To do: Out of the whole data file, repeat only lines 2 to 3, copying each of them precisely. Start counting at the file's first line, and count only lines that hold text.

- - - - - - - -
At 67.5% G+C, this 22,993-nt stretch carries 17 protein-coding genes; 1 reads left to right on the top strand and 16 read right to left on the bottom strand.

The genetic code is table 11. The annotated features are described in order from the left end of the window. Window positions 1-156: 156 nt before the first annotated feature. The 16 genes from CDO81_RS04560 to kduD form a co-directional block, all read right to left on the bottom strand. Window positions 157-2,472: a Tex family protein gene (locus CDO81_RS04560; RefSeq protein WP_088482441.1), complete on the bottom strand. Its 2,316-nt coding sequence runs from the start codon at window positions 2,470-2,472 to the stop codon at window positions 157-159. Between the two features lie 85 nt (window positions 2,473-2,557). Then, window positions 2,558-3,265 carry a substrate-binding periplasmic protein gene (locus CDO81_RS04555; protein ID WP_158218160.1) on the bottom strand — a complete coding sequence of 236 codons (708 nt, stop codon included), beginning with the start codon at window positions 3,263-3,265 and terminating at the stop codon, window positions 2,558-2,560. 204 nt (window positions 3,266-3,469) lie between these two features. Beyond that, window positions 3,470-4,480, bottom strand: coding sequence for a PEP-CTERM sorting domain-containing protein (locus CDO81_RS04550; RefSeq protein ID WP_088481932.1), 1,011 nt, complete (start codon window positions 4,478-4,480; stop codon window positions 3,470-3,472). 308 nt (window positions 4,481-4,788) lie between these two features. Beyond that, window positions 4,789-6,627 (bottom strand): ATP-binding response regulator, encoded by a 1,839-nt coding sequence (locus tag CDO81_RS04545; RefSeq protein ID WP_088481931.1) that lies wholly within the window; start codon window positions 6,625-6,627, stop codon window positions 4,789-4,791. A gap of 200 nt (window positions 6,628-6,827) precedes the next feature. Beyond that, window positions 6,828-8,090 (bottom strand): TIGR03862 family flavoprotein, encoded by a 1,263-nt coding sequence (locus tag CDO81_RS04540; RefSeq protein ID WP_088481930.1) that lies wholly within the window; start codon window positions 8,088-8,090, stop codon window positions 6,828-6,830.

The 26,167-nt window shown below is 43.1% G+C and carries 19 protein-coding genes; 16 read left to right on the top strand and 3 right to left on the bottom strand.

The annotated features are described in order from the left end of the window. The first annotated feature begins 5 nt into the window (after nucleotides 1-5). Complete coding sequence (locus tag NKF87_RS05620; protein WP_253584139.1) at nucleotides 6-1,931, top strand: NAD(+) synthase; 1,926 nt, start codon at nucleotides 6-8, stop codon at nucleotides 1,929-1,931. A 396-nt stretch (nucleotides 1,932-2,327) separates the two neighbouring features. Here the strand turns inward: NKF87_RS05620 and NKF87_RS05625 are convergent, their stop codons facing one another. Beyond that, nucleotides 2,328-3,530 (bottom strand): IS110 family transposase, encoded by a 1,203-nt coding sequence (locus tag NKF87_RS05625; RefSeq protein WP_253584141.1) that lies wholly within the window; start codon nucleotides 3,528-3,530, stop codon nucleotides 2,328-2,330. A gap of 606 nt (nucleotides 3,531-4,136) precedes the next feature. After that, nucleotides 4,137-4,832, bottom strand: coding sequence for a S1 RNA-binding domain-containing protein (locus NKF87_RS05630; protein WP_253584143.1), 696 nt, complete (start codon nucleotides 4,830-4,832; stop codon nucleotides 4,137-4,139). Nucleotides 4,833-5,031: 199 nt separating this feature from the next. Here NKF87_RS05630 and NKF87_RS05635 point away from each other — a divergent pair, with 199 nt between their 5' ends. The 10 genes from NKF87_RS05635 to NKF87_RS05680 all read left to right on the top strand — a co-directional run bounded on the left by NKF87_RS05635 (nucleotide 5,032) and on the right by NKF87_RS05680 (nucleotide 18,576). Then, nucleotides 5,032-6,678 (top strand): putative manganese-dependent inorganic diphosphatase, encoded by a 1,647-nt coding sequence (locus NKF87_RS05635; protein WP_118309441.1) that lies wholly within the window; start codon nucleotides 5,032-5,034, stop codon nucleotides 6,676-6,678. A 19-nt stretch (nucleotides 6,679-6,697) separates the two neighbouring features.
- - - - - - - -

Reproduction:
The genetic code is table 11. The annotated features are described in order from the left end of the window. Window positions 1-156: 156 nt before the first annotated feature. The 16 genes from CDO81_RS04560 to kduD form a co-directional block, all read right to left on the bottom strand. Window positions 157-2,472: a Tex family protein gene (locus CDO81_RS04560; RefSeq protein WP_088482441.1), complete on the bottom strand. Its 2,316-nt coding sequence runs from the start codon at window positions 2,470-2,472 to the stop codon at window positions 157-159. Between the two features lie 85 nt (window positions 2,473-2,557). Then, window positions 2,558-3,265 carry a substrate-binding periplasmic protein gene (locus CDO81_RS04555; protein ID WP_158218160.1) on the bottom strand — a complete coding sequence of 236 codons (708 nt, stop codon included), beginning with the start codon at window positions 3,263-3,265 and terminating at the stop codon, window positions 2,558-2,560. 204 nt (window positions 3,266-3,469) lie between these two features. Beyond that, window positions 3,470-4,480, bottom strand: coding sequence for a PEP-CTERM sorting domain-containing protein (locus CDO81_RS04550; RefSeq protein ID WP_088481932.1), 1,011 nt, complete (start codon window positions 4,478-4,480; stop codon window positions 3,470-3,472). 308 nt (window positions 4,481-4,788) lie between these two features. Beyond that, window positions 4,789-6,627 (bottom strand): ATP-binding response regulator, encoded by a 1,839-nt coding sequence (locus tag CDO81_RS04545; RefSeq protein ID WP_088481931.1) that lies wholly within the window; start codon window positions 6,625-6,627, stop codon window positions 4,789-4,791. A gap of 200 nt (window positions 6,628-6,827) precedes the next feature. Beyond that, window positions 6,828-8,090 (bottom strand): TIGR03862 family flavoprotein, encoded by a 1,263-nt coding sequence (locus tag CDO81_RS04540; RefSeq protein ID WP_088481930.1) that lies wholly within the window; start codon window positions 8,088-8,090, stop codon window positions 6,828-6,830.

The 26,167-nt window shown below is 43.1% G+C and carries 19 protein-coding genes; 16 read left to right on the top strand and 3 right to left on the bottom strand.